January 2003: ← – January – February – March – April – May – June – July – August – September – October – November – December
January 1, 2003
- The first day of the year in the Gregorian calendar
- Luíz Inácio Lula da Silva ("Lula") becomes the 37th president of the Federative Republic of Brazil for the period (2003–2007). Da Silva was elected representing the Worker's Party with 61% percent of the vote. His inaugural speech includes vows to wipe out poverty, hunger, and corruption, but da Silva promised during the campaign to abide by an agreement with the International Monetary Fund to maintain a budget surplus of 3.75% and filled key economic posts with men considered friendly to foreign investment. Among guests at the inauguration were Venezuelan President Hugo Chávez, Cuban President Fidel Castro, and U.S. Trade Representative Robert Zoellick.
- The Turkish-registered tanker Vicky, with 70,000 tonnes of diesel cargo, struck the wreck of the sunken auto carrier Tricolor off the coast of Dunkirk, France. The double-hulled tanker freed itself from the wreck with the rising tide and sailed a mile off to check for leakage. The Vicky is the second ship to strike the wreck of the Tricolor since the carrier sank on December 14, 2002.
- A Royal Australian Air Force C-130 Hercules overflew the islands of Tikopia and Anuta in the Solomon Islands to inspect damage by Cyclone Zoe. The overflight carried officials of the Australian government agency AusAID. Reports show that there was damage to crops and traditional homes, but there may be no casualties among the islands' 1,600 inhabitants.
January 2, 2003
- The first 49 of a promised 1,264 West African peacekeepers arrive at Abidjan, Côte d'Ivoire, to help supervise the cease-fire between the government of President Laurent Gbagbo and the main rebel group, the Patriotic Movement of the Ivory Coast. Rebellion against the Gbagbo government began September 19, 2002. The Economic Community of West African States (ECOWAS) agreed to send peacekeepers on September 29. The EECOWAS peacekeepers will join 2,500 French forces. Rebel groups occupy the northern half of Côte d'Ivoire.
- French Foreign Minister Dominique de Villepin arrives in Côte d'Ivoire to help mediate the conflict.
- Oil leakage from the sunken tanker Prestige threatens the southwestern coast of France. The prefect of Aquitaine reported a slick from the tanker is 50 kilometers (30 standard miles) from the coast. French Prime Minister Jean-Pierre Raffarin promised 50 million euros for the cleanup. The Prestige, which carried 77,000 tonnes of crude oil, sunk in late November 2002, off the coast of the Galician region of Spain.
- The People's Republic of China Foreign Ministry reacted to a report in the Israeli newspaper Ha'aretz which stated that Israel had complied with a U.S. request to suspend all contracts on the exports of arms and security equipment from the PRC to Israel. Israeli Defence Ministry Director-General Amos Yaron stated that Israel intends to "track down" all security ties with the PRC. An unnamed senior Israeli official stated that the Americans were using the pretext of protecting Taiwan to cover a proposed shift of American policy to allow direct arms sales to the PRC.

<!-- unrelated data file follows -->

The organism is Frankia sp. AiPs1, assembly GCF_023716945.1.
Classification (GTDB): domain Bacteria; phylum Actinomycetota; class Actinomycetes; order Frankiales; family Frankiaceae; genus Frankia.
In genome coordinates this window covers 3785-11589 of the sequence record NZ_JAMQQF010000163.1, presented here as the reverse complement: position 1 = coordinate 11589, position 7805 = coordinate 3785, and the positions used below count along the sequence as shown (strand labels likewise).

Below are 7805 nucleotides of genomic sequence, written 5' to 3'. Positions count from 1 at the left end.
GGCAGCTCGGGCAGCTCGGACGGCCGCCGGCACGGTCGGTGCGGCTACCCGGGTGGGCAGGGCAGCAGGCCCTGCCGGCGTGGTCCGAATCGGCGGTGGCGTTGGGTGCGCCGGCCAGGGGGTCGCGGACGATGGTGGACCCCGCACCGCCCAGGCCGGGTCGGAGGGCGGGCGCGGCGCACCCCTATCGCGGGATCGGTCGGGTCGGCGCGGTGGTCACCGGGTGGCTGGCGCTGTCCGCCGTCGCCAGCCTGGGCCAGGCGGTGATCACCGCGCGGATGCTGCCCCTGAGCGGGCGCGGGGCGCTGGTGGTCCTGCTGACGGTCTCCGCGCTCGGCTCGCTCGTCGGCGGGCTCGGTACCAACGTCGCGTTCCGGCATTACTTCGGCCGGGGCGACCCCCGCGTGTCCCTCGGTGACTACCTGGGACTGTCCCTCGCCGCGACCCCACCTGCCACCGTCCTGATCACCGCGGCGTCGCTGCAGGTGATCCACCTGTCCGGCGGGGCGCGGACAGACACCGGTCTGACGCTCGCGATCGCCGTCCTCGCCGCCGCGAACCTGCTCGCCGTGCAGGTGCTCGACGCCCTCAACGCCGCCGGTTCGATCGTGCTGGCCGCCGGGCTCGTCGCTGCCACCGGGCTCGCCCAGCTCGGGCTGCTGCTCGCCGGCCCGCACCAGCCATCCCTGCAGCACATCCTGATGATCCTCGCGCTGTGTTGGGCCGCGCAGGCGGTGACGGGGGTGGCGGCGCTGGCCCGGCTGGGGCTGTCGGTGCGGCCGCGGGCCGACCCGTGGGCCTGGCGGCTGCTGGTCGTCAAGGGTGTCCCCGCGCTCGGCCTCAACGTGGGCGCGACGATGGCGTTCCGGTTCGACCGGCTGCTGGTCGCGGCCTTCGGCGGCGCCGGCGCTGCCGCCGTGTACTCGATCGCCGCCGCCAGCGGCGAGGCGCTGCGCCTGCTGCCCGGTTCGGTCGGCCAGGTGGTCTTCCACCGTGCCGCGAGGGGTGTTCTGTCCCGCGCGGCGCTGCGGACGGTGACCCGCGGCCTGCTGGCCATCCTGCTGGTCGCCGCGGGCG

- United States Army division commanders are beginning a war game at US V Corps headquarters at Heidelberg, Germany, called VICTORY SCRIMMAGE. The exercise is under the command of Lieutenant General William S. Wallace, who is expected to command American ground forces in a planned U.S. war against Iraq.
- Clonaid Chief Executive Brigitte Boisselier told the French television station France 2 that the American parents of the supposed clone that Clonaid created are balking at providing DNA evidence to prove that their new-born baby "Eve" is really a clone. The claim is that the parents are afraid that Florida will try to take the baby away from them.
January 3, 2003
- The Immigration and Naturalization Service of the United States proposes rules that will require all Americans traveling abroad to disclose detailed personal information both before leaving the country and before being permitted to re-enter the country.
- In Bouaké, Côte d'Ivoire, French Foreign Minister Dominique de Villepin met with political leaders of the Patriotic Movement of the Ivory Coast, who agreed to participate in negotiations to be held in Paris, France, the week of January 15, 2003. However, two independent rebel groups in the west of the country, assisted by fighters from Liberia, have seized villages and the cocoa crops inside those villages, forcing residents to flee to the port of San Pédro with no possessions. One-fifth of the world's cocoa crop passes through San Pédro. A French unit is guarding the port.
- U.S. plan to invade Iraq: United Nations arms inspectors from UNMOVIC have established a base of operations in Mosul, Iraq, 375 kilometers or 200 miles north of Baghdad, to speed the inspection process.
- College football: At the Fiesta Bowl in Tempe, Arizona, the Ohio State University Buckeyes defeated the University of Miami (Florida) Hurricanes, 31–24, to win the national championship. Willis McGahee blows up his knee in his eventual final game as a Miami Hurricane and Maurice Clarett concludes his Buckeyes career as a National Bowl Champion before challenging the NFL on entering the 2003 NFL Draft.